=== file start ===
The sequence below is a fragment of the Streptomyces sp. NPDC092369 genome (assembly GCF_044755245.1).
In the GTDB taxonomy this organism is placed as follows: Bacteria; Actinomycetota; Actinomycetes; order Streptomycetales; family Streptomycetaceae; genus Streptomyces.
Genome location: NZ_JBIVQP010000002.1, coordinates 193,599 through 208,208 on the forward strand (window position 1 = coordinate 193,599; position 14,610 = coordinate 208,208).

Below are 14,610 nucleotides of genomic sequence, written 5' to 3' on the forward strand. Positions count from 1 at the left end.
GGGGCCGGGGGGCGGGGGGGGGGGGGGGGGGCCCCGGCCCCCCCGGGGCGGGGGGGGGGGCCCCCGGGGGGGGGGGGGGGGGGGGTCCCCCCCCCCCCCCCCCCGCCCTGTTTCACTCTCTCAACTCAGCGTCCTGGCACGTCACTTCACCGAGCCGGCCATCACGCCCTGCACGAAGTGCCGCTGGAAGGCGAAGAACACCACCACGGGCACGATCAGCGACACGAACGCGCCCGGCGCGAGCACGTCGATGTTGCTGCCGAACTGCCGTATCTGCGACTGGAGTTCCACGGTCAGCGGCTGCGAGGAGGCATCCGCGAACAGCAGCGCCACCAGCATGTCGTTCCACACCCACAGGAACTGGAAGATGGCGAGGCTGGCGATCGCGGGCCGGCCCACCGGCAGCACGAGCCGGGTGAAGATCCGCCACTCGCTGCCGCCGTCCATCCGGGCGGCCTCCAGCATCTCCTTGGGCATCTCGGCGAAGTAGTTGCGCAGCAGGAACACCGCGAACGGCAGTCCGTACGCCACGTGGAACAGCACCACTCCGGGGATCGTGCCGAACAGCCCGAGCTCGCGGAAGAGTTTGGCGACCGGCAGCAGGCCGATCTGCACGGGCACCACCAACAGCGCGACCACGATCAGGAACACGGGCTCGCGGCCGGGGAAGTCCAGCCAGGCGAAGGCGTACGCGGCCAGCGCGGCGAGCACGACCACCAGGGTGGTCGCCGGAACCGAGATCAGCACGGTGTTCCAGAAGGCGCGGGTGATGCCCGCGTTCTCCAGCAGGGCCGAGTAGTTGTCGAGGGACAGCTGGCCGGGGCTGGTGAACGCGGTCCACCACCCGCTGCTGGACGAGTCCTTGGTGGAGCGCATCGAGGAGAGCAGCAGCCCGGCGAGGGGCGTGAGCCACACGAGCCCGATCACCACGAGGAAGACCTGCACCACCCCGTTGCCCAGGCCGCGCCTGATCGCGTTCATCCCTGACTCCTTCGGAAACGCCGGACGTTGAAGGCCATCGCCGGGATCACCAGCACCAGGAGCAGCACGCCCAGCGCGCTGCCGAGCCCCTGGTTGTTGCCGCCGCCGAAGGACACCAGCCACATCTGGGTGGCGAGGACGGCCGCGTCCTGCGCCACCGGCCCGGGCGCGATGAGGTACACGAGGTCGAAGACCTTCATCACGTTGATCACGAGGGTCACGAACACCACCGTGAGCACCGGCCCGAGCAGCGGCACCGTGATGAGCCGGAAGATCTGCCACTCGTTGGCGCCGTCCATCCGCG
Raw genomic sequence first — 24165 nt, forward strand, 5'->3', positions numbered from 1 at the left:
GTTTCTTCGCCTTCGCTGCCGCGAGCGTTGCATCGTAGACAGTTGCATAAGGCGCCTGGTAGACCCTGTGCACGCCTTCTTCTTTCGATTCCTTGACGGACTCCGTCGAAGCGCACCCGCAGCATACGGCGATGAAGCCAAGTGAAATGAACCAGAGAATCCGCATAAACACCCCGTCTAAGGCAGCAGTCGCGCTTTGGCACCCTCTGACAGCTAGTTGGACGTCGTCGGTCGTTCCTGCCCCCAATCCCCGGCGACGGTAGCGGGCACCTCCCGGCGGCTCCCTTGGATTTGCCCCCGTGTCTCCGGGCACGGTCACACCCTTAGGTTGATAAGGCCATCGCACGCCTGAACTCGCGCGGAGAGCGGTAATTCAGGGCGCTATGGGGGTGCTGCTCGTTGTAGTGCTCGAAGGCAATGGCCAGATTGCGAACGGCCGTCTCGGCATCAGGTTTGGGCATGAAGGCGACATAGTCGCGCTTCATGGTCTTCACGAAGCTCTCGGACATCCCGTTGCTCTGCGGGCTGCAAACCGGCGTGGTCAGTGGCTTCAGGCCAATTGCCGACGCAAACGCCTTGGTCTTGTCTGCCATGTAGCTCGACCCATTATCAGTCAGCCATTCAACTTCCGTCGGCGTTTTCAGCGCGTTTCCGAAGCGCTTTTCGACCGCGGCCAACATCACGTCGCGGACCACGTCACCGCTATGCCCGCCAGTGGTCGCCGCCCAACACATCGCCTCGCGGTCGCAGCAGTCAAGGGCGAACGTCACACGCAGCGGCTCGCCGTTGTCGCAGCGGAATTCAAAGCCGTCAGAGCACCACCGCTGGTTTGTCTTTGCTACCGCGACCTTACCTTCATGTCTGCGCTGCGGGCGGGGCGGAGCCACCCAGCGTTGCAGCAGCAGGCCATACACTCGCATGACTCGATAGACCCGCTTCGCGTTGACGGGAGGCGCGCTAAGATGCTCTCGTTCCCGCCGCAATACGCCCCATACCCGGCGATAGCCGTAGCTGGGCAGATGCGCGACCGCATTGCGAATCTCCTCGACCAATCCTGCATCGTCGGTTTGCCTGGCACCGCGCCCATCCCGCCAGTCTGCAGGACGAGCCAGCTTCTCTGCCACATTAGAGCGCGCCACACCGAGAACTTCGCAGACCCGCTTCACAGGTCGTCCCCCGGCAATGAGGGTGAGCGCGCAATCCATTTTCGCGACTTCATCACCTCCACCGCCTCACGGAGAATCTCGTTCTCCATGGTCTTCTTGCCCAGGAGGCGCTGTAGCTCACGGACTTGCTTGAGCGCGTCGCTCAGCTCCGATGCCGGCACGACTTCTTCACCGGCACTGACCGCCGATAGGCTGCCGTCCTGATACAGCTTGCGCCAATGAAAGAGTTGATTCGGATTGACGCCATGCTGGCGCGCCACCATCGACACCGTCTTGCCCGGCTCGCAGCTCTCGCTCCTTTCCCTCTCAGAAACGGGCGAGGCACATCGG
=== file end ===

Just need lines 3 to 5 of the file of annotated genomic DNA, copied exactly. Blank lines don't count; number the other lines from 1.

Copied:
Genome location: NZ_JBIVQP010000002.1, coordinates 193,599 through 208,208 on the forward strand (window position 1 = coordinate 193,599; position 14,610 = coordinate 208,208).

Below are 14,610 nucleotides of genomic sequence, written 5' to 3' on the forward strand. Positions count from 1 at the left end.
GGGGCCGGGGGGCGGGGGGGGGGGGGGGGGGCCCCGGCCCCCCCGGGGCGGGGGGGGGGGCCCCCGGGGGGGGGGGGGGGGGGGGTCCCCCCCCCCCCCCCCCCGCCCTGTTTCACTCTCTCAACTCAGCGTCCTGGCACGTCACTTCACCGAGCCGGCCATCACGCCCTGCACGAAGTGCCGCTGGAAGGCGAAGAACACCACCACGGGCACGATCAGCGACACGAACGCGCCCGGCGCGAGCACGTCGATGTTGCTGCCGAACTGCCGTATCTGCGACTGGAGTTCCACGGTCAGCGGCTGCGAGGAGGCATCCGCGAACAGCAGCGCCACCAGCATGTCGTTCCACACCCACAGGAACTGGAAGATGGCGAGGCTGGCGATCGCGGGCCGGCCCACCGGCAGCACGAGCCGGGTGAAGATCCGCCACTCGCTGCCGCCGTCCATCCGGGCGGCCTCCAGCATCTCCTTGGGCATCTCGGCGAAGTAGTTGCGCAGCAGGAACACCGCGAACGGCAGTCCGTACGCCACGTGGAACAGCACCACTCCGGGGATCGTGCCGAACAGCCCGAGCTCGCGGAAGAGTTTGGCGACCGGCAGCAGGCCGATCTGCACGGGCACCACCAACAGCGCGACCACGATCAGGAACACGGGCTCGCGGCCGGGGAAGTCCAGCCAGGCGAAGGCGTACGCGGCCAGCGCGGCGAGCACGACCACCAGGGTGGTCGCCGGAACCGAGATCAGCACGGTGTTCCAGAAGGCGCGGGTGATGCCCGCGTTCTCCAGCAGGGCCGAGTAGTTGTCGAGGGACAGCTGGCCGGGGCTGGTGAACGCGGTCCACCACCCGCTGCTGGACGAGTCCTTGGTGGAGCGCATCGAGGAGAGCAGCAGCCCGGCGAGGGGCGTGAGCCACACGAGCCCGATCACCACGAGGAAGACCTGCACCACCCCGTTGCCCAGGCCGCGCCTGATCGCGTTCATCCCTGACTCCTTCGGAAACGCCGGACGTTGAAGGCCATCGCCGGGATCACCAGCACCAGGAGCAGCACGCCCAGCGCGCTGCCGAGCCCCTGGTTGTTGCCGCCGCCGAAGGACACCAGCCACATCTGGGTGGCGAGGACGGCCGCGTCCTGCGCCACCGGCCCGGGCGCGATGAGGTACACGAGGTCGAAGACCTTCATCACGTTGATCACGAGGGTCACGAACACCACCGTGAGCACCGGCCCGAGCAGCGGCACCGTGATGAGCCGGAAGATCTGCCACTCGTTGGCGCCGTCCATCCGCG